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An irradiance collector has a "cosine response." An instrument equipped with such a collector measures "irradiance," or the radiative power received per area of flat surface. The angular response of such an instrument falls off with the cosine of the angle of incidence. For example, a light source mounted at 60° from the instrument's normal would only produce cos(60°) = 50% of the signal produced by the same light sources mounted overhead (cos(0°) = 1). One can look at it this way: imagine a receiver with an area of 1 cm^{2} lying on a table. When this receiver is illuminated with a parallel beam of light from overhead, the receiver will "cut out" an area of 1 cm^{2} from the beam. If the same beam illuminates the receiver from the side (e.g., incidence angle = 60°), the receiver will "cut out" a smaller area. Mathematically, the new "cut-out area" is the projection of the receiver area on a surface perpendicular to the beam of light, which is cos(60) x 1 cm^{2} = 0.5 cm^{2} . The number of photons received is proportional to the cut-out area, hence, the instrument's sensitivity varies with the cosine of the angle of incidence.

The angular response of a scalar (or actinic flux) sensor is independent of the angle of incidence. The response produced by an overhead light source is ideally the same as that for an irradiance collector, but the response for other angles is larger. Scalar geometry is useful to mimic the response of small particles, such as bacteria or air molecules. Bacteria suspended in either air or water "see" light from all directions equally well. Therefore, the directional response of an instrument to study the effect of light on bacteria should also be uniform.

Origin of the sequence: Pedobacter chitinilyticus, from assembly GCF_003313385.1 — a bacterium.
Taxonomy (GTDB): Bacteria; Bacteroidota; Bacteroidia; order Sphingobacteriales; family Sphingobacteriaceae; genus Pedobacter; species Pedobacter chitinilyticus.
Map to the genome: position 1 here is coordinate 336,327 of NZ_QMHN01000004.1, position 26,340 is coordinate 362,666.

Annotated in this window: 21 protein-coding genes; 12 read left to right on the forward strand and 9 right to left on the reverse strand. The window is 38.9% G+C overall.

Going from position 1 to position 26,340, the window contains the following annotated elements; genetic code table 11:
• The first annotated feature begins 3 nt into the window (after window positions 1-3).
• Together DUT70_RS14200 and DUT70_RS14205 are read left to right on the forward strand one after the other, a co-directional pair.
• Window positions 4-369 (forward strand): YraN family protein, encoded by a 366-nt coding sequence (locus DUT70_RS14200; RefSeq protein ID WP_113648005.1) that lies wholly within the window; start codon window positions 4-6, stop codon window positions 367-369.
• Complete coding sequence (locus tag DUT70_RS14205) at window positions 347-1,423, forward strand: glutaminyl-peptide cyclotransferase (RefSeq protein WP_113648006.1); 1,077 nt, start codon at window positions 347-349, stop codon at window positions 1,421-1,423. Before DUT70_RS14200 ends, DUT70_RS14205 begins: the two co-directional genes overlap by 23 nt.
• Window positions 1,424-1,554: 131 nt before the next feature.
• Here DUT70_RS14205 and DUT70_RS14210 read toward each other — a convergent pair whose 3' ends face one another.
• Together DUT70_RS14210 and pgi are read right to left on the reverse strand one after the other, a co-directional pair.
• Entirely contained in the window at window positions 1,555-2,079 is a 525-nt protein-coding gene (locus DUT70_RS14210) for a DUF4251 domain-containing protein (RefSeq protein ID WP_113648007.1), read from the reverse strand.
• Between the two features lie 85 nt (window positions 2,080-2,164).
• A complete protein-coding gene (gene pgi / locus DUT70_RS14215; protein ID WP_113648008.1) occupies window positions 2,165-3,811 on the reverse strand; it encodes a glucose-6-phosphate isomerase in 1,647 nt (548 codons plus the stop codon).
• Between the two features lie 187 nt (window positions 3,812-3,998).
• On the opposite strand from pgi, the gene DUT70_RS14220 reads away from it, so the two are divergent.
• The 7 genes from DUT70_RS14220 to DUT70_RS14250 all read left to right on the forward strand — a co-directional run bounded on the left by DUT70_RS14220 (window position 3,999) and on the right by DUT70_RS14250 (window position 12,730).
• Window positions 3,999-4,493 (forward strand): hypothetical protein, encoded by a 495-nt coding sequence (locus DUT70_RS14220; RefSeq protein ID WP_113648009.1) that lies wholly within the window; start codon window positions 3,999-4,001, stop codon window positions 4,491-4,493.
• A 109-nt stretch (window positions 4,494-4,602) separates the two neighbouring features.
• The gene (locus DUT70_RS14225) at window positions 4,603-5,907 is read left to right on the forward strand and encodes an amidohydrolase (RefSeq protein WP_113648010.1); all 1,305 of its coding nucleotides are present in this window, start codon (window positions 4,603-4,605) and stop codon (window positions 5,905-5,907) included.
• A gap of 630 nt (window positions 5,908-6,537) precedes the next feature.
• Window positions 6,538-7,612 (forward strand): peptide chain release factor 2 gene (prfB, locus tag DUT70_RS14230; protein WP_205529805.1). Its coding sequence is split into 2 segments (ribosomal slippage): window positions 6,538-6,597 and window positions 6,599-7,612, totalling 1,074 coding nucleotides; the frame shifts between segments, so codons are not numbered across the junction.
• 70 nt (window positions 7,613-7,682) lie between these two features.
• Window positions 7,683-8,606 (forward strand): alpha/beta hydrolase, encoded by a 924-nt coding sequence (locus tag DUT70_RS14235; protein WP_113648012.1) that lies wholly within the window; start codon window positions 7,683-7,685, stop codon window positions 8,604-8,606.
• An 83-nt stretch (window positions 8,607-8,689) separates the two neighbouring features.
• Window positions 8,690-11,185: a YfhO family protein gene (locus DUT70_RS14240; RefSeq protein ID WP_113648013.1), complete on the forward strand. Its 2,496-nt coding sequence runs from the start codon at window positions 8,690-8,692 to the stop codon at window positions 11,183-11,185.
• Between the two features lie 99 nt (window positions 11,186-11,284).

In the real world, there is no isolated light source, but a complex light field, which may include the direct Sun, sky, and reflections of a ship's super structure. Model calculations for a PAR sensor equipped with either an irradiance or scaler collector can be found here. These calculations are for clear-sky conditions (i.e., no clouds, no other obstacles), surface albedo of 7% (e.g., water), and low aerosol loading. Both global irradiance and scalar (or actinic) flux depend on the solar zenith angle. Scalar flux is always higher. The change with zenith angle (SZA) is particularly large if the Sun is low (SZA > 70°).

For clear-sky conditions, the graph PAR for Various Geometries can be used to convert irradiance to scalar values and vice versa. For example, the solar zenith angle required for this conversion can be found here.

If there are clouds, the conversion of irradiance to scalar flux is not straight forward. This is one of the reasons why the instrument with the geometry best suited for the measurement task should be chosen.

For more information on PAR, you can go to the PAR category in the FAQ list and BSI's Application Note, "Light Quantities, Units, and Conversion Factors."